ACEs Research Could Improve College Completion Rates for Foster Care Youth


ACEs: Stressed focused african american woman concentrating doing difficult online computer work, frustrated black female student looking at laptop feeling headache tired of study learning overwork

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For the past 13 years I have had the privilege of working with hundreds of students who enroll at our university. It is through these daily exchanges that I have learned about the inequities that exist at both the post-secondary and secondary levels.

As a student affairs professional, I am responsible for developing support services for students who come from disadvantaged backgrounds, which include first-generation, low-income and college students with disabilities. As I reflect, I realize that student experiences vary by demographic. Students can attend the same university and walk away with very different experiences.

To expound on that idea, some students are more prepared, while others are less prepared for the next steps of life. Some students travel abroad, while others will never get the opportunity. Some students pay more for their education, while others pay less. It seems that a college education, which was once thought of as the “great equalizer,” no longer carries that effect. Students who come from less advantaged backgrounds can leave with a far less robust college experience.

For students who come from disadvantaged backgrounds, college is a vital resource for achieving positive life outcomes. For example, college success for foster care youth is much more vital to life success compared to their non-foster peers. Only 10% of former foster care youth enroll in college, with as few as 4% obtaining a bachelor degree, according to a 2005 study.

In terms of postsecondary education attainment, foster care youth hold the lowest rate nationally. If that statement causes a pause, remember race/ethnicity, class, economic status and generational status intersect, composing a complex picture of the students currently enrolled in higher education. Reports estimate that children of color are overrepresented in the foster care system. According to 2014 statistics from the Adoption and Foster Care Analysis and Reporting System, African Americans and Hispanics make up 24% and 22%, respectively of the children in the foster care system. In contrast, Caucasians and Asians remain underrepresented in the U.S. foster care system. So the question becomes, how do we increase the likelihood of success of foster care youth enrolling in universities across our nation?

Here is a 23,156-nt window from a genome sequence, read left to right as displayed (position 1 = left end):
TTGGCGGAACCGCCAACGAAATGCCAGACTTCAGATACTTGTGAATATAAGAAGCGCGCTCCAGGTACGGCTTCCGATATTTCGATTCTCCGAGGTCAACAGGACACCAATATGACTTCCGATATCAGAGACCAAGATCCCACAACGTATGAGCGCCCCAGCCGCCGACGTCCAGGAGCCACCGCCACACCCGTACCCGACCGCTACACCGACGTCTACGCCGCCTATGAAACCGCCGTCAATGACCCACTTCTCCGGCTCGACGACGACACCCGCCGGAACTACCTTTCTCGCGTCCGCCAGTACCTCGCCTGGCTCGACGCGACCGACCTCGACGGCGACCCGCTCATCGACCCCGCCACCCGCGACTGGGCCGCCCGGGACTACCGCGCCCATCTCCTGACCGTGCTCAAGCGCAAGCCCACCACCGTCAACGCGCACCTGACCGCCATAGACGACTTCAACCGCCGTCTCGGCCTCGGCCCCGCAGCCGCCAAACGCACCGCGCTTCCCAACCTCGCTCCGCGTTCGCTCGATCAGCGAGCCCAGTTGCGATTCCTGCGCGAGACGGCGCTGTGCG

Youth in Care need framework for success

ACEs: Renada Greer (headshot), works with college students from disadvantaged backgrounds at Southern Illinois University Carbondale, smiling woman with shoulder-length dark hair, black outfit.

Renada Greer

Foster care youth, by no fault of their own, are disconnected from vital resources in early life stages that other children get that contribute to postsecondary education success. Not being reared in a healthy family environment results in many disadvantages. Some of these include lack of social and cultural development, parental support, supportive adult guidance, financial support and educational development.

Foster care is a temporary solution to a long-term problem, a temporary safe haven for children who are at serious risk of harm. Foster care was not designed to be a long-term family solution. Although foster care services are improving, especially those relative to transitions to adulthood that includes enrollment in postsecondary education, an effective framework for success is critical to finding a solution.

The disadvantages of early childhood experiences present real challenges for foster care youth in later life stages. Imperative to developing a framework that will help foster care youth succeed in college is finding and/or providing effective interventions that can assist with course-correcting past events and moving youth forward.

One approach that shows promise of potentially improving long-term outcomes is the research on Adverse Childhood Experiences (ACEs). ACEs can be physical, emotional and sexual abuse, physical and emotional neglect, and household dysfunction such as domestic violence, separation or divorce involving household members and incarceration.

Children, youth or adults who have one or more ACEs may be among those who have passed through the foster care system. I’m not saying that all individuals with one or more ACEs will encounter the foster care system because not all incidents are reported and not all reports warrant the severity of a child being placed in foster care.

I’m interested in knowing how many students who have been identified as having ACEs have spent a period in the foster care system. For this reason, I believe research on ACEs could provide connection to the foster care system and possible improve long-term results for current and former foster care youth, thus having implications for former foster care youth who enroll in four-year postsecondary institutions.

Renada Greer has worked with college students who come from disadvantaged backgrounds at Southern Illinois University Carbondale for over 13 years. She has an acute understanding of the unique needs and challenges of these students.










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